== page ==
We need to note that as New Zealand based companies, the local steel makers provide significant employment at high value wages to the New Zealand economy and also export a proportion of their products, assisting with our balance of trade. In my view it is therefore important that we, as New Zealand corporates, public sector or citizens procuring steel, are aware of the pressure on the local steel manufacturing industry and think carefully what we wish to collectively achieve in respect to future steel making in New Zealand.

And considering our CER agreement with Australia, I would extend the consideration also to Australian made steel which has dominance in particularly when it comes to hot rolled steel sections usage in New Zealand.


So my plea is not simply a ‘Buy NZ made’ campaign, however a weighing up of factors such as:

  • Have you ensured that the steel offered is compliant with our New Zealand requirements? Proof of conformance as provided by our local supply chain adds cost and competing products need to meet our requirements. You reduce your risk considerably especially in critical steel construction when procuring via a reliable supply chain and this justifies higher cost.
  • We hear it is not uncommon in the current oversupply situation that imported steel is being dumped for commercial advantage. Dumped steel has no place in free trade agreements which advocate for fair and equal trade. Has your supplier been able to provide an assurance that the product is offered at fair market value and not dumped?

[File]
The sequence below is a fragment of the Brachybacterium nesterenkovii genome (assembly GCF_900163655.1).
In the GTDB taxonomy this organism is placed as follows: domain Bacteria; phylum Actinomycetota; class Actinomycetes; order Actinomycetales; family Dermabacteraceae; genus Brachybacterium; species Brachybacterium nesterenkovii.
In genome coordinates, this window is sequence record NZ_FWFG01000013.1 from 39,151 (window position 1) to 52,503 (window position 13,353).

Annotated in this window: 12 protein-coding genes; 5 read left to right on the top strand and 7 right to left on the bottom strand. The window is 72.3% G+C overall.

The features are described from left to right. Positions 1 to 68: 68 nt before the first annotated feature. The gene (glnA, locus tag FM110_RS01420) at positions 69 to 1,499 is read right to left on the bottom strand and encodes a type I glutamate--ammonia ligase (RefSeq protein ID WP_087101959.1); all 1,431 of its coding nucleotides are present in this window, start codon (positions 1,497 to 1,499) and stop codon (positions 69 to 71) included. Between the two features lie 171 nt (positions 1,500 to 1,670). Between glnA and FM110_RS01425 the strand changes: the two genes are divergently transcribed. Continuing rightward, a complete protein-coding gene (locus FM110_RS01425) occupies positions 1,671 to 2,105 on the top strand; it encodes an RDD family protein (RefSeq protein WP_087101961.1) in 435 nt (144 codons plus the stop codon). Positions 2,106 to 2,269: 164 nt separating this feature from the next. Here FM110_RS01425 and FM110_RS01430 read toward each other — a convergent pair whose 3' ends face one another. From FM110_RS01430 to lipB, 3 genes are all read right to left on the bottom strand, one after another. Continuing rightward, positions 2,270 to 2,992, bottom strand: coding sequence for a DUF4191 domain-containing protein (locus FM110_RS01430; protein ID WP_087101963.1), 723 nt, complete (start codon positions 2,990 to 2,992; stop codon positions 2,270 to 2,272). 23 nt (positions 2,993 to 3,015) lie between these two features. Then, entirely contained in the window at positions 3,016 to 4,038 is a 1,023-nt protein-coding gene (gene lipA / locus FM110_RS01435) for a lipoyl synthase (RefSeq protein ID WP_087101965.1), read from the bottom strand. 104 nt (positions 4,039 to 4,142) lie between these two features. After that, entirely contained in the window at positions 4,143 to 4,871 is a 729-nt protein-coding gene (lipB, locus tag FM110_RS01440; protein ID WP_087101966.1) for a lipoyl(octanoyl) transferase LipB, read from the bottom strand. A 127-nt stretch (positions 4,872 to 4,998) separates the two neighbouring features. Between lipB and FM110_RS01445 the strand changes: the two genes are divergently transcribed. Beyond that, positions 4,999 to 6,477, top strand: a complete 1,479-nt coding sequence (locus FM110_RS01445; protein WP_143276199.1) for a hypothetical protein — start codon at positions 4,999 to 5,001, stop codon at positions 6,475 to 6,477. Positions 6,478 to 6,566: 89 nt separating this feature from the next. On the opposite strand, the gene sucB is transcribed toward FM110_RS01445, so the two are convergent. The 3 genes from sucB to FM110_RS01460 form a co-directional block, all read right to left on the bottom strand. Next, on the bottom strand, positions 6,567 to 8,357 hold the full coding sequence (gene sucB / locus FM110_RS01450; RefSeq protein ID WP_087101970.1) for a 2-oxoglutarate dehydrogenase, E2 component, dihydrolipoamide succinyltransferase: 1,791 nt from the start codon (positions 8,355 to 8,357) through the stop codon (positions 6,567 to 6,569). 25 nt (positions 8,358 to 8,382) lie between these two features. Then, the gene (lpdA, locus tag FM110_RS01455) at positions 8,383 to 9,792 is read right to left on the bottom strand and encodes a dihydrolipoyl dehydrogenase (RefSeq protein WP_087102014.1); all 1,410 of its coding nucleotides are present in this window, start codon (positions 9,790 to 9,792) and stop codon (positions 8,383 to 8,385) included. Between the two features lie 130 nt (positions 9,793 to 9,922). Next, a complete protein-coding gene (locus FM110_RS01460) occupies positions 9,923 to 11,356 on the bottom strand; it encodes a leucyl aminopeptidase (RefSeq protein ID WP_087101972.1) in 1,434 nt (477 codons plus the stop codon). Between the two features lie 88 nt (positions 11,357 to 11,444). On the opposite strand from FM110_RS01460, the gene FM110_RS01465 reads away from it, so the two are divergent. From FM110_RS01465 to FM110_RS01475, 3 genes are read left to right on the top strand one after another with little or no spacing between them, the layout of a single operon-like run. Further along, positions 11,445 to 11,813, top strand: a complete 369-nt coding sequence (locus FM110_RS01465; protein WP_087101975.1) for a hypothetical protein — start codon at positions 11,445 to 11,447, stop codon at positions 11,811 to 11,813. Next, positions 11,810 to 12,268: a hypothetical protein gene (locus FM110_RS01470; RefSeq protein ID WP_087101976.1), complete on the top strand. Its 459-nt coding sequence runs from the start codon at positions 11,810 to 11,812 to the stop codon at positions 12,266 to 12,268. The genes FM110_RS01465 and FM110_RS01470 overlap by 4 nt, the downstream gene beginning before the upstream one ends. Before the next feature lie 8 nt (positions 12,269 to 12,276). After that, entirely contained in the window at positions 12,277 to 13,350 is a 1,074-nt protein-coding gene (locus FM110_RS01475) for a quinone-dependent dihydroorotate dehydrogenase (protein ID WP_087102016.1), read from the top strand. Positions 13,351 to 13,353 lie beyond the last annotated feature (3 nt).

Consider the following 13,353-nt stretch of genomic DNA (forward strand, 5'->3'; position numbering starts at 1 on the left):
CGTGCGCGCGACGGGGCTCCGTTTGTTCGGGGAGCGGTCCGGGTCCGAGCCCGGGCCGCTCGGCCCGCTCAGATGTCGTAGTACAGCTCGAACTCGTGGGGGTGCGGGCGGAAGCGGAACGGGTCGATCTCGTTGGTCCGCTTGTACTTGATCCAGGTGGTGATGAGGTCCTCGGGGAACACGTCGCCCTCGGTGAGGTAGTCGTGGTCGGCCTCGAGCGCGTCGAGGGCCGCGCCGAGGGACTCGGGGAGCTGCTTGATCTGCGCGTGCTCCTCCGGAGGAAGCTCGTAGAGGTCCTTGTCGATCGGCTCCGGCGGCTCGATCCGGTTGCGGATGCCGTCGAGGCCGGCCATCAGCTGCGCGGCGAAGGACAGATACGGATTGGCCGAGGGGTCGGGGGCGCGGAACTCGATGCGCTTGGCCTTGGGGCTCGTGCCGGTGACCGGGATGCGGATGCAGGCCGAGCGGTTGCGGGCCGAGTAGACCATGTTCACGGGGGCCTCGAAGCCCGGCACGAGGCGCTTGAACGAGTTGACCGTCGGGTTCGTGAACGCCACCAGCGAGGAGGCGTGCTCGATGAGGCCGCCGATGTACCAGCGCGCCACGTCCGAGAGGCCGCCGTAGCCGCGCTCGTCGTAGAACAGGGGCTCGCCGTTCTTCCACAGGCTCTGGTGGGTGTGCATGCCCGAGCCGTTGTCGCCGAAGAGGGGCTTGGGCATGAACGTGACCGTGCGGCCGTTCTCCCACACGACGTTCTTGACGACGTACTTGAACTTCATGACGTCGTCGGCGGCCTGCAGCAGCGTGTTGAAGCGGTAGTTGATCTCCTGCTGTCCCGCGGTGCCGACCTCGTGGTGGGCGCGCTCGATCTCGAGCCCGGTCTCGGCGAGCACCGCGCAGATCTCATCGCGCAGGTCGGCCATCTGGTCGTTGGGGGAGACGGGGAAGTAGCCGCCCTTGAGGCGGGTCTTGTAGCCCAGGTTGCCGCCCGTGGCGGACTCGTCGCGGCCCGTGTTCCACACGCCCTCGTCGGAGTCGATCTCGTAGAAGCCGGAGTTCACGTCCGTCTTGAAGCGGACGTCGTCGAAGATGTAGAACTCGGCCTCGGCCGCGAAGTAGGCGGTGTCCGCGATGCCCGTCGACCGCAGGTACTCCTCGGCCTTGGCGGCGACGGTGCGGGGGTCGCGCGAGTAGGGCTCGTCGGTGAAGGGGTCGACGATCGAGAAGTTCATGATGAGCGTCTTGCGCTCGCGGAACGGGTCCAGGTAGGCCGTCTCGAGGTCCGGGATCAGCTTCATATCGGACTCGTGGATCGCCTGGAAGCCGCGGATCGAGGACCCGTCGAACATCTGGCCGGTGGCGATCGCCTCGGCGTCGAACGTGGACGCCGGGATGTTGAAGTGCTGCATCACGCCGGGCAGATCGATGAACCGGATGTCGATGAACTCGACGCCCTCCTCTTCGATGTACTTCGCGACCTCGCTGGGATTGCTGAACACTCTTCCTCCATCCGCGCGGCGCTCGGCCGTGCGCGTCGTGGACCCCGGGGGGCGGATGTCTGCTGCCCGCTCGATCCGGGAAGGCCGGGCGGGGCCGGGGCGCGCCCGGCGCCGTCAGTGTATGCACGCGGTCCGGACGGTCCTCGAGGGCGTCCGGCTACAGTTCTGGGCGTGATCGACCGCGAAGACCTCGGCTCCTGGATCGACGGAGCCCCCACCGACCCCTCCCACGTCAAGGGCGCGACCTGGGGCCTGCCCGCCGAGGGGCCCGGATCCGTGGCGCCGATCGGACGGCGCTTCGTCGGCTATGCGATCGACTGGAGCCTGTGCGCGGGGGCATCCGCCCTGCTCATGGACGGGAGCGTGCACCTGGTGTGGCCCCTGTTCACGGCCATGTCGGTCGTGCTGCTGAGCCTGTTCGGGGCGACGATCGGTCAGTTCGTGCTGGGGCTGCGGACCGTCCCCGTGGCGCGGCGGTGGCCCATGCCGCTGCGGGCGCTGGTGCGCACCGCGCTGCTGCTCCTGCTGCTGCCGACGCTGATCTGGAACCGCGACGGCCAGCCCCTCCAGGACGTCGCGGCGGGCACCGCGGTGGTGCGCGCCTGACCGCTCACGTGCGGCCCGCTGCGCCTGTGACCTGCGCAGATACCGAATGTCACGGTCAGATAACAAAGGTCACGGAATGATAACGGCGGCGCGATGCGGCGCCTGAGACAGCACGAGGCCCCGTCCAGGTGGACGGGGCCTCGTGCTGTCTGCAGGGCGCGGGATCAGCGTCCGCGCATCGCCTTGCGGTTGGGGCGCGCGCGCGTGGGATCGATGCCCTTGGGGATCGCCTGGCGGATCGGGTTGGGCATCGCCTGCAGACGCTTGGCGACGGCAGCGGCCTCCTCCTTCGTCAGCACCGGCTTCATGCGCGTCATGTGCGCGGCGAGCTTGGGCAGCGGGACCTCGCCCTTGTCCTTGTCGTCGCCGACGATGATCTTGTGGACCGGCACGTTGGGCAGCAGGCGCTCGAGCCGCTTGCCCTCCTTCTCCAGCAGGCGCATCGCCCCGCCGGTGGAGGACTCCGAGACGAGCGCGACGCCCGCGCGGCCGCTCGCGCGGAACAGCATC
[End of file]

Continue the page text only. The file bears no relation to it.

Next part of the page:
• Are you a socially responsible procurer? Our advanced western society makes it a priority to consider social, environment and economic aspects of purchasing decisions and it is mandatory when you are a government procurer. I am not advocating for blindly accepting every cost for products which have better credentials in all of these aspects.  But surely a higher price can be accepted in the knowledge that your procurement provides local jobs, has improved environmental credential and your company is a significant contributor to the social well-being of New Zealand. This is something which in my view can be advertised when a slightly higher price tag is demanded for proudly being able to say we buy local steel where we can. And specifically to Government procurers it’s not about price paid…it is about the total cost and attributing benefits of any particular procurement decision. So this is why we are asking Government Procurers for Government projects to evaluate cost/benefits beyond just price. Social, economic and environmental considerations are to be considered and there is evidence now that some procurers are understanding this and moving away from lowest price conforming bids.

Declaring an interest, I am of course largely working for the steel users in New Zealand and not their supply chain; however HERA’s existence is based on the consent of the entire steel supply chain. So in respect of steel being locally produced or imported and is attracting the heavy engineering research levy there is no difference from a HERA perspective.

However, where fabricators and steel supply chain both agree in, it is better that fabricated steel is fabricated in New Zealand than coming into the country as finished steel products with the fabrication value-add staying in the country. But this is a comment for another time.